Here is a transcript of remarks made by National Rifle Association president Wayne LaPierre and former congressman Asa Hutchinson at a press conference in Washington, D.C. on Friday, December 21, 2012.
The National Rifle Association's 4 million mothers, fathers, sons and daughters join the nation in horror, outrage, grief and earnest prayer for the families of Newtown, Connecticut … who suffered such incomprehensible loss as a result of this unspeakable crime.
Out of respect for those grieving families, and until the facts are known, the NRA has refrained from comment. While some have tried to exploit tragedy for political gain, we have remained respectfully silent.
Now, we must speak … for the safety of our nation's children. Because for all the noise and anger directed at us over the past week, no one — nobody — has addressed the most important, pressing and immediate question we face: How do we protect our children right now, starting today, in a way that we know works?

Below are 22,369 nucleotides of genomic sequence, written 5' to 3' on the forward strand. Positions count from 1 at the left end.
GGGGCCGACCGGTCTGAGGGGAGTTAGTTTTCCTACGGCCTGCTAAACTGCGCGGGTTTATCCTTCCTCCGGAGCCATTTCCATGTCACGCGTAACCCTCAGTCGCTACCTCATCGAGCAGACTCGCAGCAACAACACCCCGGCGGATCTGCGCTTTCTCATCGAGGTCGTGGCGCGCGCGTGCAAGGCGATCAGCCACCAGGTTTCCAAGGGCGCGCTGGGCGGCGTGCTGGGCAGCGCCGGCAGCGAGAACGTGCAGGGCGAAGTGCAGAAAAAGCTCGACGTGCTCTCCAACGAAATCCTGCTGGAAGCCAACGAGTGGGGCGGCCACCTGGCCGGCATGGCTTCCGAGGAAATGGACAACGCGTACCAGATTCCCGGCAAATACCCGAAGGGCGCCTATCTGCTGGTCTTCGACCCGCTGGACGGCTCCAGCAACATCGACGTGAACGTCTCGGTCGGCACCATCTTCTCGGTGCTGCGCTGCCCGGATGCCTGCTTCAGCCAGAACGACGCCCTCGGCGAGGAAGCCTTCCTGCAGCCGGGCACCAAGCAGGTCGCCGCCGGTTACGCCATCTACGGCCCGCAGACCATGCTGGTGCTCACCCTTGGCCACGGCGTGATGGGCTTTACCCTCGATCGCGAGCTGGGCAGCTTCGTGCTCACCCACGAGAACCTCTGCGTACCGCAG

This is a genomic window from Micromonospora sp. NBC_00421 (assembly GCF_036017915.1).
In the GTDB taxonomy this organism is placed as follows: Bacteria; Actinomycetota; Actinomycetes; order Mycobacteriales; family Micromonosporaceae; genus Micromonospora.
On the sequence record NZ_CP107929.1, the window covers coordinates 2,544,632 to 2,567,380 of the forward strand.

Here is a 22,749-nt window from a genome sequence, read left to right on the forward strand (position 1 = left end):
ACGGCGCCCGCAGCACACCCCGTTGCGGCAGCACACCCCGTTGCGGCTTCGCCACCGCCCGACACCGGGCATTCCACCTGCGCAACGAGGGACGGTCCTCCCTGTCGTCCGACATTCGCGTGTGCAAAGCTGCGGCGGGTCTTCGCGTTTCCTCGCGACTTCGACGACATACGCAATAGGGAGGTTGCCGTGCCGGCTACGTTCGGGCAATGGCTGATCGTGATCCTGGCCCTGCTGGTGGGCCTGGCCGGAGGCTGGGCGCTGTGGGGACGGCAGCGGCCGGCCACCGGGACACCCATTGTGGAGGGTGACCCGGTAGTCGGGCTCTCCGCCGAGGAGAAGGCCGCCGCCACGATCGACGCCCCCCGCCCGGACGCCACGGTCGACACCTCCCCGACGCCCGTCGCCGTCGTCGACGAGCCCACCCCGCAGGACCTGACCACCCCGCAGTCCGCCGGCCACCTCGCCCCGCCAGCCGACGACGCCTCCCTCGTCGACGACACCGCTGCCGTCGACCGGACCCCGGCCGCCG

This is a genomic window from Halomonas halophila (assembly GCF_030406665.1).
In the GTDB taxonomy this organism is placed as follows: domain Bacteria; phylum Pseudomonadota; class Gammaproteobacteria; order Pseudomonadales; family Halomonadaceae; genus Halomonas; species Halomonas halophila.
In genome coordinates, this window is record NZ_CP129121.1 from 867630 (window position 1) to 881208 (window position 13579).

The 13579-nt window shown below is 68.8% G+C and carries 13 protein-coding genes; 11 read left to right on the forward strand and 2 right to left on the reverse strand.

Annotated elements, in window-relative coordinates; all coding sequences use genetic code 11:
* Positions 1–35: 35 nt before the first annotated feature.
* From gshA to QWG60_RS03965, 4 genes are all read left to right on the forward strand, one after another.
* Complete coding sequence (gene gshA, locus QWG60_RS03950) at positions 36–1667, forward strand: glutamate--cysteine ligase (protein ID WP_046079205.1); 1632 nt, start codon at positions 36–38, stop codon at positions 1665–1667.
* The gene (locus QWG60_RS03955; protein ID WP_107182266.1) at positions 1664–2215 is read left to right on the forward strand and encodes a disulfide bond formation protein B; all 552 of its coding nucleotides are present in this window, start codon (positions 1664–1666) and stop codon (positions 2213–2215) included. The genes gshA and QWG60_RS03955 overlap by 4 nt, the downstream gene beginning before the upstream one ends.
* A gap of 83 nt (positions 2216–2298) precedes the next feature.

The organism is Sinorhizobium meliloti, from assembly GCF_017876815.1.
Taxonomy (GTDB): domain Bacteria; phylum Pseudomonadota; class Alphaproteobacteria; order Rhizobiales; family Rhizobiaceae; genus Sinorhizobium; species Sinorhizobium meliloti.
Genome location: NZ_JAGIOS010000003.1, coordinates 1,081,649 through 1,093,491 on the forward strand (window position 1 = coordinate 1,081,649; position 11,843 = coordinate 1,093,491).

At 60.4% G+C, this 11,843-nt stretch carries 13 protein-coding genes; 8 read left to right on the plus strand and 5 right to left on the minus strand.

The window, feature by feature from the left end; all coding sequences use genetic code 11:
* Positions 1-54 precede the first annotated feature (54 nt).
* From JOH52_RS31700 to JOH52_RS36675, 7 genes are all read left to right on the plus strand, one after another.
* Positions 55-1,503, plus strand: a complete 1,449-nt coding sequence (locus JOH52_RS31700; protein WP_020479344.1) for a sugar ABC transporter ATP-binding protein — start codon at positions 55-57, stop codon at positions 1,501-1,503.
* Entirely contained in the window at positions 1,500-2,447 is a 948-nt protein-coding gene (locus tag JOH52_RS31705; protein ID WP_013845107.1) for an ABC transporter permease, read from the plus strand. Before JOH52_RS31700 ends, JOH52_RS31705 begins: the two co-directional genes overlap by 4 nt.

The only way to answer that question is to face up to the truth. Politicians pass laws for Gun-Free School Zones. They issue press releases bragging about them. They post signs advertising them.
And in so doing, they tell every insane killer in America that schools are their safest place to inflict maximum mayhem with minimum risk.
How have our nation's priorities gotten so far out of order? Think about it. We care about our money, so we protect our banks with armed guards. American airports, office buildings, power plants, courthouses — even sports stadiums — are all protected by armed security.
We care about the President, so we protect him with armed Secret Service agents. Members of Congress work in offices surrounded by armed Capitol Police officers.
Yet when it comes to the most beloved, innocent and vulnerable members of the American family — our children — we as a society leave them utterly defenseless, and the monsters and predators of this world know it and exploit it. That must change now!
The truth is that our society is populated by an unknown number of genuine monsters — people so deranged, so evil, so possessed by voices and driven by demons that no sane person can possibly ever comprehend them. They walk among us every day.